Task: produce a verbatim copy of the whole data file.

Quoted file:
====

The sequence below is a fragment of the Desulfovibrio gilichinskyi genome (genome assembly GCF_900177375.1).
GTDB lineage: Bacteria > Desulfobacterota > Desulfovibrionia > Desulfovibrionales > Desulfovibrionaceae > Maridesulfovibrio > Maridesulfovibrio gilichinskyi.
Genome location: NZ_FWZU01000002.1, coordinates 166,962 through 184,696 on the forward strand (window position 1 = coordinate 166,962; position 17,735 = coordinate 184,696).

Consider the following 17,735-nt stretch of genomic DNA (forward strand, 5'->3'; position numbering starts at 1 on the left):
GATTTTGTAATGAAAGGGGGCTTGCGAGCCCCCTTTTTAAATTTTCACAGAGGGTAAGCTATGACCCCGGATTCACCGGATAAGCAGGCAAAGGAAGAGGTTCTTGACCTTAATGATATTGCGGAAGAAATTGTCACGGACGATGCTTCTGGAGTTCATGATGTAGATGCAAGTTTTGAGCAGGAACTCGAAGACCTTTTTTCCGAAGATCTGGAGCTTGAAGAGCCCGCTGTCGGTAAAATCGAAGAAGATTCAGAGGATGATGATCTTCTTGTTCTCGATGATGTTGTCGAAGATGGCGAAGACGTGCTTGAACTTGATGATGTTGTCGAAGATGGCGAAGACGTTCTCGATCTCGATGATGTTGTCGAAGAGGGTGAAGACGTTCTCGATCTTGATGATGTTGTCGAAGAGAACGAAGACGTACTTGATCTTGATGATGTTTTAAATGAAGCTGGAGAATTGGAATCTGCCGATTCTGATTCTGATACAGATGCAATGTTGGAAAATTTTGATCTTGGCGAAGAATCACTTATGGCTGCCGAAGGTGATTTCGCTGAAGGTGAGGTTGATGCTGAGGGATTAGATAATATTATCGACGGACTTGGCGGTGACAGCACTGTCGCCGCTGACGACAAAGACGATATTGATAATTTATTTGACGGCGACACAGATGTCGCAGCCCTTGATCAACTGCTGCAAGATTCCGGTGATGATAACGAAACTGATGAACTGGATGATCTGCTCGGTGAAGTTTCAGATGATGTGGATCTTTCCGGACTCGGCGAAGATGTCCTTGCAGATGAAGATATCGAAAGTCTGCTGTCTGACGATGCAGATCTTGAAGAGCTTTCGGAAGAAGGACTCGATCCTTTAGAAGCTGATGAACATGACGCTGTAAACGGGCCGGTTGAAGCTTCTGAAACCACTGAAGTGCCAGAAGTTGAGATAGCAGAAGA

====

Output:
The sequence below is a fragment of the Desulfovibrio gilichinskyi genome (genome assembly GCF_900177375.1).
GTDB lineage: Bacteria > Desulfobacterota > Desulfovibrionia > Desulfovibrionales > Desulfovibrionaceae > Maridesulfovibrio > Maridesulfovibrio gilichinskyi.
Genome location: NZ_FWZU01000002.1, coordinates 166,962 through 184,696 on the forward strand (window position 1 = coordinate 166,962; position 17,735 = coordinate 184,696).

Consider the following 17,735-nt stretch of genomic DNA (forward strand, 5'->3'; position numbering starts at 1 on the left):
GATTTTGTAATGAAAGGGGGCTTGCGAGCCCCCTTTTTAAATTTTCACAGAGGGTAAGCTATGACCCCGGATTCACCGGATAAGCAGGCAAAGGAAGAGGTTCTTGACCTTAATGATATTGCGGAAGAAATTGTCACGGACGATGCTTCTGGAGTTCATGATGTAGATGCAAGTTTTGAGCAGGAACTCGAAGACCTTTTTTCCGAAGATCTGGAGCTTGAAGAGCCCGCTGTCGGTAAAATCGAAGAAGATTCAGAGGATGATGATCTTCTTGTTCTCGATGATGTTGTCGAAGATGGCGAAGACGTGCTTGAACTTGATGATGTTGTCGAAGATGGCGAAGACGTTCTCGATCTCGATGATGTTGTCGAAGAGGGTGAAGACGTTCTCGATCTTGATGATGTTGTCGAAGAGAACGAAGACGTACTTGATCTTGATGATGTTTTAAATGAAGCTGGAGAATTGGAATCTGCCGATTCTGATTCTGATACAGATGCAATGTTGGAAAATTTTGATCTTGGCGAAGAATCACTTATGGCTGCCGAAGGTGATTTCGCTGAAGGTGAGGTTGATGCTGAGGGATTAGATAATATTATCGACGGACTTGGCGGTGACAGCACTGTCGCCGCTGACGACAAAGACGATATTGATAATTTATTTGACGGCGACACAGATGTCGCAGCCCTTGATCAACTGCTGCAAGATTCCGGTGATGATAACGAAACTGATGAACTGGATGATCTGCTCGGTGAAGTTTCAGATGATGTGGATCTTTCCGGACTCGGCGAAGATGTCCTTGCAGATGAAGATATCGAAAGTCTGCTGTCTGACGATGCAGATCTTGAAGAGCTTTCGGAAGAAGGACTCGATCCTTTAGAAGCTGATGAACATGACGCTGTAAACGGGCCGGTTGAAGCTTCTGAAACCACTGAAGTGCCAGAAGTTGAGATAGCAGAAGA